French court upholds Kate Middleton topless photos fine

Class Action News

A French court of appeals has upheld a ruling Wednesday that two directors of French celebrity magazine Closer should be fined a maximum 45,000 euros ($52,500) for breaching the privacy of Kate Middleton, when publishing topless photos of the Duchess of Cambridge sunbathing back in 2012.

The Versailles appeals court upheld the Sept. 2017 decision in Nanterre to hand the maximum possible fine under French law to Laurence Pieau, an editor of Closer's French edition, and Ernesto Mauri, chief executive of Mondadori, the media group that publishes the weekly.

The court also upheld fines for the two photographers who snapped the duchess of 10,000 euros each.

Last September, the office of the Duke and Duchess of Cambridge said they were pleased at the ruling as they "wished to make the point strongly that this kind of unjustified intrusion should not happen."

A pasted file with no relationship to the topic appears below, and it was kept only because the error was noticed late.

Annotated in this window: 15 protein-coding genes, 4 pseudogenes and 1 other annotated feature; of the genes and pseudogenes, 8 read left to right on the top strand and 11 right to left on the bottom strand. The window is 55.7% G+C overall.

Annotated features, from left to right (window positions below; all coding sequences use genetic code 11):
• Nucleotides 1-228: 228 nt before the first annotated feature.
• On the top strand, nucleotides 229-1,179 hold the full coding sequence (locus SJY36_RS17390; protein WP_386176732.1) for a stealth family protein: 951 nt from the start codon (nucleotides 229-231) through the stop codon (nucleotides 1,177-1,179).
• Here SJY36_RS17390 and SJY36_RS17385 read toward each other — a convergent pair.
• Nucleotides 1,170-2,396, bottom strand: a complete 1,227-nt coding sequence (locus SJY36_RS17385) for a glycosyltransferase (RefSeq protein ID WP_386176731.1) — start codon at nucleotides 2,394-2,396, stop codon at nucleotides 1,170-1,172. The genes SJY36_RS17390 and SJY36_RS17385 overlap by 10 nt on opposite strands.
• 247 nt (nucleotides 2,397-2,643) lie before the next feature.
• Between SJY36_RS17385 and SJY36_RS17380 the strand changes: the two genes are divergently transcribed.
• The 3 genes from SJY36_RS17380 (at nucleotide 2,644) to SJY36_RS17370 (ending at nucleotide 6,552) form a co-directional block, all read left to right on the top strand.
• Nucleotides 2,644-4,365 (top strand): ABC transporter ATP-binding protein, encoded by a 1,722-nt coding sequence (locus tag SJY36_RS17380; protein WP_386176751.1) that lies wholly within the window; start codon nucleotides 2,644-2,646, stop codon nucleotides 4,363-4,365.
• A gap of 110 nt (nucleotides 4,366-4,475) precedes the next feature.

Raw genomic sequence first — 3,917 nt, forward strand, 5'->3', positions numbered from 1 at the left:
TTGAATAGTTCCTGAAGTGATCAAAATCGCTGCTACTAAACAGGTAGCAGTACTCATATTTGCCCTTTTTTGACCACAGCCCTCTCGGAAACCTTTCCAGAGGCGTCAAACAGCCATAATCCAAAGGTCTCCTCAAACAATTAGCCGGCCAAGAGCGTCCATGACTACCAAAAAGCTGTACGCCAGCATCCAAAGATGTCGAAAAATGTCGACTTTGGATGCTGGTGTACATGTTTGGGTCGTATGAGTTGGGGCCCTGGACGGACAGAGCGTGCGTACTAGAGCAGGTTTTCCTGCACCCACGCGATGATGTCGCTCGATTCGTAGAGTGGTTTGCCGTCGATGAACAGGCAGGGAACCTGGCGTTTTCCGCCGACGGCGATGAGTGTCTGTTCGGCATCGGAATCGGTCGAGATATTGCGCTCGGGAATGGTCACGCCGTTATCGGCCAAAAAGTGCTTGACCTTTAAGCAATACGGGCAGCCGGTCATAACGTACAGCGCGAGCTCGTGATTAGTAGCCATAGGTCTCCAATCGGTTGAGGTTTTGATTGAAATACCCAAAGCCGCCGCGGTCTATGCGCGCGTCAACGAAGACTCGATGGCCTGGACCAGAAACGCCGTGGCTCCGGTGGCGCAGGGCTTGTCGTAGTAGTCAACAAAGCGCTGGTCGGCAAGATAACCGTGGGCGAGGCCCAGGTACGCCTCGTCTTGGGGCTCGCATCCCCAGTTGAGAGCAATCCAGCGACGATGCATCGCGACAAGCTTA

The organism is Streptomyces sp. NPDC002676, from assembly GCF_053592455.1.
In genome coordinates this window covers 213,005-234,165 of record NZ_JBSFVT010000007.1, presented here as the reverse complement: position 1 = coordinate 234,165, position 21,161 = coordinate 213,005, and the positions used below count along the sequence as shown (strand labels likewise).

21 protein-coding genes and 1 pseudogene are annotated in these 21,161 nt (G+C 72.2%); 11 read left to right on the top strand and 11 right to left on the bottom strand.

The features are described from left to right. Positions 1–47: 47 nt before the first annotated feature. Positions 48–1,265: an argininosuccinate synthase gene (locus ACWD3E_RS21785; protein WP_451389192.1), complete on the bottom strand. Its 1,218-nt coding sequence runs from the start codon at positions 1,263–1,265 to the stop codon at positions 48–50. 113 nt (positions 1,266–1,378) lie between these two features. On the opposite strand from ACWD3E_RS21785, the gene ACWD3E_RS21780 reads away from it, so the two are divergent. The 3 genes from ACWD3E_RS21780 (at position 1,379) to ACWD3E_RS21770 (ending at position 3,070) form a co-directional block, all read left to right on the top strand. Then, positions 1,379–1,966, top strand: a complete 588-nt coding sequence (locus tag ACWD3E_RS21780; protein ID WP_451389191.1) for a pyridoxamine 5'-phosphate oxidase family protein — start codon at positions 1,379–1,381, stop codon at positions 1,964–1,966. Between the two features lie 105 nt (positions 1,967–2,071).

The timing of last year's ruling had particular resonance in Britain, as it was shortly after the 20th anniversary of the death of Prince William's mother, Princess Diana, who was being pursued by paparazzi when her car crashed in a tunnel in Paris.

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Grounds for Divorce in Ohio - Sylkatis Law, LLC

A divorce in Ohio is filed when there is typically “fault” by one of the parties and party not at “fault” seeks to end the marriage. A court in Ohio may grant a divorce for the following reasons:
• Willful absence of the adverse party for one year
• Adultery
• Extreme cruelty
• Fraudulent contract
• Any gross neglect of duty
• Habitual drunkenness
• Imprisonment in a correctional institution at the time of filing the complaint
• Procurement of a divorce outside this state by the other party

Additionally, there are two “no-fault” basis for which a court may grant a divorce:
• When the parties have, without interruption for one year, lived separate and apart without cohabitation
• Incompatibility, unless denied by either party

However, whether or not the the court grants the divorce for “fault” or not, in Ohio the party not at “fault” will not get a bigger slice of the marital property.